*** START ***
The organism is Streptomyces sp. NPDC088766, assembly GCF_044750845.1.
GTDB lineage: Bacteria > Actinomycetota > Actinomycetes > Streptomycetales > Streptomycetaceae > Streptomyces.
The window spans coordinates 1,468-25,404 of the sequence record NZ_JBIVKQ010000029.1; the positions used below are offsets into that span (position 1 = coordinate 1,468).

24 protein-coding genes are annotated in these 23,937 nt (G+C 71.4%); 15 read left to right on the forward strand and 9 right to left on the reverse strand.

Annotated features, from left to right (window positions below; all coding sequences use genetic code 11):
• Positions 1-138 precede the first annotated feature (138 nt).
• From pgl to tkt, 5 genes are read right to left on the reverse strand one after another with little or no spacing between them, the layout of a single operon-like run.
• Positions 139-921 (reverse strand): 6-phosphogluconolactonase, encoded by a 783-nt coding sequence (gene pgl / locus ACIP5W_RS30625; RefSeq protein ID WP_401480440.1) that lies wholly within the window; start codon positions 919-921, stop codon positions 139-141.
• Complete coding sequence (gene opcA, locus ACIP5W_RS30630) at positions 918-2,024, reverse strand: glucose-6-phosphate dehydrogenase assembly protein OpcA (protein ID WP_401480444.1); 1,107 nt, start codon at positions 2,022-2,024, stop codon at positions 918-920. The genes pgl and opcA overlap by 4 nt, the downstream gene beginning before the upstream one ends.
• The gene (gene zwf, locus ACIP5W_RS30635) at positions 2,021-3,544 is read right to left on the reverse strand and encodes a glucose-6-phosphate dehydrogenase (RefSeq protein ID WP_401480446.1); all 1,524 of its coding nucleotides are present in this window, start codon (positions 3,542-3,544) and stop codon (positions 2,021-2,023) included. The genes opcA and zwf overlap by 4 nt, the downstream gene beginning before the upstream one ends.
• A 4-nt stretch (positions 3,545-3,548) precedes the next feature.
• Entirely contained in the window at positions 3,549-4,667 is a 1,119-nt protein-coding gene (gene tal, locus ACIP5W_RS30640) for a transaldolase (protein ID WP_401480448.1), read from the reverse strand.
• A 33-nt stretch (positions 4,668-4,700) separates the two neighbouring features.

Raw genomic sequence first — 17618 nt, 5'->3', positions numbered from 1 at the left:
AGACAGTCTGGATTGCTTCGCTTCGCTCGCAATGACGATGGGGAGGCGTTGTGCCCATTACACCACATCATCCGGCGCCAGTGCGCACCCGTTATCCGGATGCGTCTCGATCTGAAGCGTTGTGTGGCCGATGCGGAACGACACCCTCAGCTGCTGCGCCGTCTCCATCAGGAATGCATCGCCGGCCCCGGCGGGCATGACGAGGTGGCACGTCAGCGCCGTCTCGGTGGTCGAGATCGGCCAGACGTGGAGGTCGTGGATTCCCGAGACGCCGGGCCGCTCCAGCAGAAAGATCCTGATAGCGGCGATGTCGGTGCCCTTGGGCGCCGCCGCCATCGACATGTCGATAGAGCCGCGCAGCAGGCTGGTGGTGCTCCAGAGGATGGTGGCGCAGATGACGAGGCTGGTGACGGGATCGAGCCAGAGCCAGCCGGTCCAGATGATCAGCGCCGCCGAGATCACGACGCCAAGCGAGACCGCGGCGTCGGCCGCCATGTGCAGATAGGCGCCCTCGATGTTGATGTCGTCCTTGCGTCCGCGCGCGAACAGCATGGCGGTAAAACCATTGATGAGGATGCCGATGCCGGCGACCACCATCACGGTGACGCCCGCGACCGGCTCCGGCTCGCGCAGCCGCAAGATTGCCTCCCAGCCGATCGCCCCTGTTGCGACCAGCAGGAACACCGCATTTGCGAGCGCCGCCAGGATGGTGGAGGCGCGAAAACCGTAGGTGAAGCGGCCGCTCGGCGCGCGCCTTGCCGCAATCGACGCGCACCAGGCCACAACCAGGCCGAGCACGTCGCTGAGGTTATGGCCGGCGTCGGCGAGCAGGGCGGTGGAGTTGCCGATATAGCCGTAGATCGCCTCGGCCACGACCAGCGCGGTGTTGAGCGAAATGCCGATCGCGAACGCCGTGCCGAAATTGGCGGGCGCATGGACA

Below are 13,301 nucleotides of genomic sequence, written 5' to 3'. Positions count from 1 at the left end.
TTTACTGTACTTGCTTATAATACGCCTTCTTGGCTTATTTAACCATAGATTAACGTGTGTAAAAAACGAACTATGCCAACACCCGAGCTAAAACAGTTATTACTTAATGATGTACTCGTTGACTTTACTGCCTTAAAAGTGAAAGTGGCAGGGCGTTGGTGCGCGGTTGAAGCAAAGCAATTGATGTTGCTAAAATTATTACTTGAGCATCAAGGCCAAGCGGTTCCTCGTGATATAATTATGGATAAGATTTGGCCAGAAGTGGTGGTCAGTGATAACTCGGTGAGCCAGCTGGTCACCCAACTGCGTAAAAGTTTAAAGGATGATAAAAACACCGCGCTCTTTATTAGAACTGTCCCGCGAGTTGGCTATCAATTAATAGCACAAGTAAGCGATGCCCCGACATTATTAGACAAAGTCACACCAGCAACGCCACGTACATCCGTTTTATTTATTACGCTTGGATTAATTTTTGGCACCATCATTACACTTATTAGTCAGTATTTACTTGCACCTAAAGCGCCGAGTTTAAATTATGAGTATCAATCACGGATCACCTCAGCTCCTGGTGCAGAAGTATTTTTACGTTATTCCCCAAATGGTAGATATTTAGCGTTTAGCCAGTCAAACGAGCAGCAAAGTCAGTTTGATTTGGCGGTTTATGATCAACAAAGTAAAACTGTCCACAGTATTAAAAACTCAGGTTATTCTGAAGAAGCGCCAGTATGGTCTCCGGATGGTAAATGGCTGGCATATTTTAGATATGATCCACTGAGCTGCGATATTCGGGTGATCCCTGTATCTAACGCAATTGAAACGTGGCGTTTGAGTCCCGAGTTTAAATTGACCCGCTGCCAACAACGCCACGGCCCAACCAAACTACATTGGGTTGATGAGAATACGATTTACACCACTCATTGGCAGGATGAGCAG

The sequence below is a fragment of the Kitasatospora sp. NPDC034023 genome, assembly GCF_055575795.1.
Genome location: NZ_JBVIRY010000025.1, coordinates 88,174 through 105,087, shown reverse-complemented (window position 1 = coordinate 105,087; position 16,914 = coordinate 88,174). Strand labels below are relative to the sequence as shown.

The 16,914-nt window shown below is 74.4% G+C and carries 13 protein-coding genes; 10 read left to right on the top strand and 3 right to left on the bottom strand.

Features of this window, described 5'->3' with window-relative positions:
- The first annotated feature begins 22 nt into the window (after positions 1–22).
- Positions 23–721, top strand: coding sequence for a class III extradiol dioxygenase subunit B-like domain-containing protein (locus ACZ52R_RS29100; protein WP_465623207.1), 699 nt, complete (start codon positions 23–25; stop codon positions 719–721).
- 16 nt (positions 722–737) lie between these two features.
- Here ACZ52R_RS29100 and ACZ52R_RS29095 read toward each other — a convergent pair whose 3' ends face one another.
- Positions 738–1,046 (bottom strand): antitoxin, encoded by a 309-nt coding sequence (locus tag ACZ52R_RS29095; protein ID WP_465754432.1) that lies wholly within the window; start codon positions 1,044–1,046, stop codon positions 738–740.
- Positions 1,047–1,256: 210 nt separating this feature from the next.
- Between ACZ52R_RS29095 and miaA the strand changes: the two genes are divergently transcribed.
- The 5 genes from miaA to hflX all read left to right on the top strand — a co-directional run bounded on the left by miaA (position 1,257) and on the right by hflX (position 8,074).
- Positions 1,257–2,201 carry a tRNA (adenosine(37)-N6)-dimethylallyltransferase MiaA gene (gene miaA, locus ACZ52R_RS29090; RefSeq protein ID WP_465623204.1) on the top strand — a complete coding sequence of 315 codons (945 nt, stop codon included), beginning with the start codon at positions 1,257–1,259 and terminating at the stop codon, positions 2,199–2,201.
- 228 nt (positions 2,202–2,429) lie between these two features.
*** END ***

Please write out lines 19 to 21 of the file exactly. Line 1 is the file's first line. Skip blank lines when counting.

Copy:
Genome location: NZ_JBVIRY010000025.1, coordinates 88,174 through 105,087, shown reverse-complemented (window position 1 = coordinate 105,087; position 16,914 = coordinate 88,174). Strand labels below are relative to the sequence as shown.

The 16,914-nt window shown below is 74.4% G+C and carries 13 protein-coding genes; 10 read left to right on the top strand and 3 right to left on the bottom strand.

Features of this window, described 5'->3' with window-relative positions: